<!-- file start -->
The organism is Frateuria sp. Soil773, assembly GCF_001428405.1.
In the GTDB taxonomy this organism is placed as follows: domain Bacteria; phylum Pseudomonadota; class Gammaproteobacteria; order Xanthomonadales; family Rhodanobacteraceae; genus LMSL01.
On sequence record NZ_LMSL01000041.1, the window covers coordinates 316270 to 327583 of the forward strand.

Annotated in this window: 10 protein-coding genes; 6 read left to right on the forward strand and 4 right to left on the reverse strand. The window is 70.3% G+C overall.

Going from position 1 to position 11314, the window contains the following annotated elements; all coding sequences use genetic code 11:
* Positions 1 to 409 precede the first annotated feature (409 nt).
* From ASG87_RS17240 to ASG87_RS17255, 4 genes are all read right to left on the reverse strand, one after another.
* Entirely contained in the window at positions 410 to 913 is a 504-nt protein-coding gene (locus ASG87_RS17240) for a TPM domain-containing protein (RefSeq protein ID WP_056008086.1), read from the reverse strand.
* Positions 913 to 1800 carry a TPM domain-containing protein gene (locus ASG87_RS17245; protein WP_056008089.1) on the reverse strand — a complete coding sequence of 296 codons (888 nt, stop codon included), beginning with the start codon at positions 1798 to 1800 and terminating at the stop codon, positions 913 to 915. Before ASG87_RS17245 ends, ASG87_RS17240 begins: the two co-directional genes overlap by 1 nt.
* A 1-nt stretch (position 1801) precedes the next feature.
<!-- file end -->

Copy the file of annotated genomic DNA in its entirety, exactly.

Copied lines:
The organism is Frateuria sp. Soil773, assembly GCF_001428405.1.
In the GTDB taxonomy this organism is placed as follows: domain Bacteria; phylum Pseudomonadota; class Gammaproteobacteria; order Xanthomonadales; family Rhodanobacteraceae; genus LMSL01.
On sequence record NZ_LMSL01000041.1, the window covers coordinates 316270 to 327583 of the forward strand.

Annotated in this window: 10 protein-coding genes; 6 read left to right on the forward strand and 4 right to left on the reverse strand. The window is 70.3% G+C overall.

Going from position 1 to position 11314, the window contains the following annotated elements; all coding sequences use genetic code 11:
* Positions 1 to 409 precede the first annotated feature (409 nt).
* From ASG87_RS17240 to ASG87_RS17255, 4 genes are all read right to left on the reverse strand, one after another.
* Entirely contained in the window at positions 410 to 913 is a 504-nt protein-coding gene (locus ASG87_RS17240) for a TPM domain-containing protein (RefSeq protein ID WP_056008086.1), read from the reverse strand.
* Positions 913 to 1800 carry a TPM domain-containing protein gene (locus ASG87_RS17245; protein WP_056008089.1) on the reverse strand — a complete coding sequence of 296 codons (888 nt, stop codon included), beginning with the start codon at positions 1798 to 1800 and terminating at the stop codon, positions 913 to 915. Before ASG87_RS17245 ends, ASG87_RS17240 begins: the two co-directional genes overlap by 1 nt.
* A 1-nt stretch (position 1801) precedes the next feature.